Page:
Corals in deep trouble

Posted by Willie — 24 March 2009 at 11:28am - Comments

Rainbow Warrior documenting cold coral formations off the Norwegian coast, March 2009

Rainbow Warrior documenting cold coral formations off the Norwegian coast

To most people, the word 'coral' conjures up images of clear, shallow tropical seas, glistening white sandy beaches beneath a blazing sun, and an array of colourful fish that would resemble the cast of Finding Nemo. Sun-drenched places like the Great Barrier Reef in Australia immediately spring to mind.

If I told you that you get coral in cold, dark, deep seas too, you might be a little taken aback. But it's true. 'Cold water corals' as they are somewhat unwelcomingly known are every bit as important as their cousins who form reefs in shallow tropical seas. They both form large reefs, are composed of slow-growing colonies of lots of little animals, that provide vital habitat and shelter for a myriad of other species.

Okay, granted, you don't get clownfish living in the coral reefs in the seas off Norway and Scotland, but they are every bit as important. Reefs can act as a substrate for other things to attach themselves to – other corals, sea anemones, and shells like mussels; they also provide shelter for other sea life, and in doing so attract the species that want to feed on them. But because they take so long to grow, they are very susceptible to damage – and impossible to replace if they are trashed. So, cold water corals are one of the sorts of ocean habitats that are internationally-recognised as being worthy of special protection, and are included in the EU's Habitat Directive as the sort of areas that need protected.

Back in 2005 we sent our ship, the Esperanza to the bottom-most of the Outer Hebrides with an intrepid bunch of scientists from the Scottish Association for Marine Science (SAMS) and our own laboratory in Exeter, armed with an ROV (a Remote Operated Vehicle, carrying video and photographic equipment) and a drop-cam (an underwater camera array which a skilled operator can 'fly' on a wire over the seabed to get close up images of the sea bed). They were there to try and find and document some of this precious cold water coral, and establish if there were reefs in the area – as they had never been recorded before. The trip was a remarkable success, and they were able to document the reefs with video imaging and by taking small samples.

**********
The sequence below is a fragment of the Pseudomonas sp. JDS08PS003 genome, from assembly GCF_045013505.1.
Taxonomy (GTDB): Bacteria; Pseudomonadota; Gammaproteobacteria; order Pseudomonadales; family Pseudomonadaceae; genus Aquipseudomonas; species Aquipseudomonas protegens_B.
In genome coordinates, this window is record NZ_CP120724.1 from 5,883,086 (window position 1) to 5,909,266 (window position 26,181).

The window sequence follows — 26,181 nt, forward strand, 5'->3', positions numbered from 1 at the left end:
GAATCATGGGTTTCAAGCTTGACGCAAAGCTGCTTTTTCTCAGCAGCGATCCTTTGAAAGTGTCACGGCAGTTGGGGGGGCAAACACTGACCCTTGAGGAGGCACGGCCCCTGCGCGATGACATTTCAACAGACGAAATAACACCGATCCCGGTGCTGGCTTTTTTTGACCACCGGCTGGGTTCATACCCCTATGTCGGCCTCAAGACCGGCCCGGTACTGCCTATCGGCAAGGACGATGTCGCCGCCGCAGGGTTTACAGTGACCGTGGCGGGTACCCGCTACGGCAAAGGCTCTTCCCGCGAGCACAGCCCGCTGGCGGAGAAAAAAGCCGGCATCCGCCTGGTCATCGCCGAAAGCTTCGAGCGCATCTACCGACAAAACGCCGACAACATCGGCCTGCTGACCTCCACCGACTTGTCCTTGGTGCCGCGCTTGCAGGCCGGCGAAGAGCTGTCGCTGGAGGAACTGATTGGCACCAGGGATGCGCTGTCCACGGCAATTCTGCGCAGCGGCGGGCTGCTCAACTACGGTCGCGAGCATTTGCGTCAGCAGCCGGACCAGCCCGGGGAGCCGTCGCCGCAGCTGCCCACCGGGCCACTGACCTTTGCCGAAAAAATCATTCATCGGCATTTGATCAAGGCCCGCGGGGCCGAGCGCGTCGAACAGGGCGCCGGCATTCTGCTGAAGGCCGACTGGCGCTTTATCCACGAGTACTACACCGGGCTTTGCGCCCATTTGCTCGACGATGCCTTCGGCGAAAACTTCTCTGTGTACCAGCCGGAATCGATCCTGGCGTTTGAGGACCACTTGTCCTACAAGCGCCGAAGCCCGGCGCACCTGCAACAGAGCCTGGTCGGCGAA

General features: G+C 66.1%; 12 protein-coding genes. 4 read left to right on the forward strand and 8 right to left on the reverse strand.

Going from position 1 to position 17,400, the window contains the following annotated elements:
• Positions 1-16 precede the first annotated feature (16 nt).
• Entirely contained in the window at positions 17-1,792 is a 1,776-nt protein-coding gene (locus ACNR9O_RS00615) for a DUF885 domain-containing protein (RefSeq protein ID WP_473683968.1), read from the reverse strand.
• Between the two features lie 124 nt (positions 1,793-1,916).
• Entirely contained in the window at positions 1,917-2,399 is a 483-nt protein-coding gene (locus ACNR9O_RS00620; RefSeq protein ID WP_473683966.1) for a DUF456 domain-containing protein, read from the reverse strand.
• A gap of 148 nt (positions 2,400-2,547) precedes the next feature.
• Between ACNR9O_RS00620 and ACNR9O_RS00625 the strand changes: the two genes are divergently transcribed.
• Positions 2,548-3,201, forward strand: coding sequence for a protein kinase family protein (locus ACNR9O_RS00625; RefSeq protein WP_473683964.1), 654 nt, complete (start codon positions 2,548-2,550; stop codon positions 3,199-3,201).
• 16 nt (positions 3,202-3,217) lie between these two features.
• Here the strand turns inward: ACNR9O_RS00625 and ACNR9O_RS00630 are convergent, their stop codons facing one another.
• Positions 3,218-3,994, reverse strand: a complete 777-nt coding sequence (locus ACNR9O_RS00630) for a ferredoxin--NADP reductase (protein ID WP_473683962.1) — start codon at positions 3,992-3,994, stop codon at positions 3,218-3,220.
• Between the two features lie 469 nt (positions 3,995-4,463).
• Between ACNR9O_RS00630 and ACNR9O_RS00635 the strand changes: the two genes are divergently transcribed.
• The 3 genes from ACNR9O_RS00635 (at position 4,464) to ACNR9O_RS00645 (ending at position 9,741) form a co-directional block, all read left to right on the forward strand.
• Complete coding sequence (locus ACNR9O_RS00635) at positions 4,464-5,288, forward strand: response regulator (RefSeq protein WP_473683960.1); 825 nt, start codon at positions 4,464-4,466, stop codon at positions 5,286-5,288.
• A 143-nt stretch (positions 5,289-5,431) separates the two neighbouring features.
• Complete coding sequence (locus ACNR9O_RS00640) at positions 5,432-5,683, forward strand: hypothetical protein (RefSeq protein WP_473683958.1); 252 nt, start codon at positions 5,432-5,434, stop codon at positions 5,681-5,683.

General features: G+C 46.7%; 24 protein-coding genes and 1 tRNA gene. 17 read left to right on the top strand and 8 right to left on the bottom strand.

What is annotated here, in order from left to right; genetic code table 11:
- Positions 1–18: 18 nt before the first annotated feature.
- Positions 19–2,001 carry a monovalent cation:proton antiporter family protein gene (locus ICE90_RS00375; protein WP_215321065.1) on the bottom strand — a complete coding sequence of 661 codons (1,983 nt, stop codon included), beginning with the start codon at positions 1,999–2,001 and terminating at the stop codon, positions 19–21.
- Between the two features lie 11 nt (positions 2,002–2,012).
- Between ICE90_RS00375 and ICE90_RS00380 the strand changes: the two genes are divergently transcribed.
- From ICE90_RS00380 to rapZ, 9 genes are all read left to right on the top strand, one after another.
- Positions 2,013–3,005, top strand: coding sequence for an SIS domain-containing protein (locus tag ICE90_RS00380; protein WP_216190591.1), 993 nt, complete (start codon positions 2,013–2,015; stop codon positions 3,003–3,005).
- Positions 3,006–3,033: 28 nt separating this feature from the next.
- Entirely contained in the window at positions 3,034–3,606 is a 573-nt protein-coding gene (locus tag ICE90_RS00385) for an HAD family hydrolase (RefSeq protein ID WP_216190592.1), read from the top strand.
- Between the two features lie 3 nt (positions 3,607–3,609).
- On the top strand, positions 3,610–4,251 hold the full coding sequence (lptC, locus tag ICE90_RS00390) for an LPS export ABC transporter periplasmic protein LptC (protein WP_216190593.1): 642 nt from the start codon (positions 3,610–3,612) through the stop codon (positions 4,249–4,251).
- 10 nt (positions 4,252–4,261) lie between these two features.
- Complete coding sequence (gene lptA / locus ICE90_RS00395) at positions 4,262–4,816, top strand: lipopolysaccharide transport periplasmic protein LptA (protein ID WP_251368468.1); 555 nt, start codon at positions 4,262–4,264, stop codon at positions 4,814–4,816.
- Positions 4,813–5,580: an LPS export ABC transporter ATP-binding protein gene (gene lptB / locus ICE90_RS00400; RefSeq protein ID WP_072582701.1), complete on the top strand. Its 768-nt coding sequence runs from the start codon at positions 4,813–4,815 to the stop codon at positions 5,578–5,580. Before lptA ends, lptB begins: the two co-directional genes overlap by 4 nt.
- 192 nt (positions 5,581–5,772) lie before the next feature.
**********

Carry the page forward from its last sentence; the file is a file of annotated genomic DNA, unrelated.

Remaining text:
Right now our flagship vessel, the Rainbow Warrior, is in Norwegian waters attempting to document some more of these coral reefs. This time they're keen to see what state they are in, as it's been estimated that between a third and a half of these reefs have been damaged by fishing gear. This is a scandal – in only a few minutes a heavy bottom trawl net could destroy corals that have taken many thousands of years to develop.

Norway, as well as EU countries like the UK, recognise that these are important an vulnerable ecosystems … so just what are they doing to protect them properly? The team from Greenpeace Norway are telling us something that we've heard before – that the politicians responsible are being slow to give any real protection to ocean habitats like cold water coral reefs. Deep out of sight, and deep out of mind, it seems.

Keep up with the latest blogs from our coral-huggers on the Rainbow Warrior »

About Willie

Hi, I'm Willie, I work with Greenpeace on all things ocean-related

Twitter: @williemackenzie

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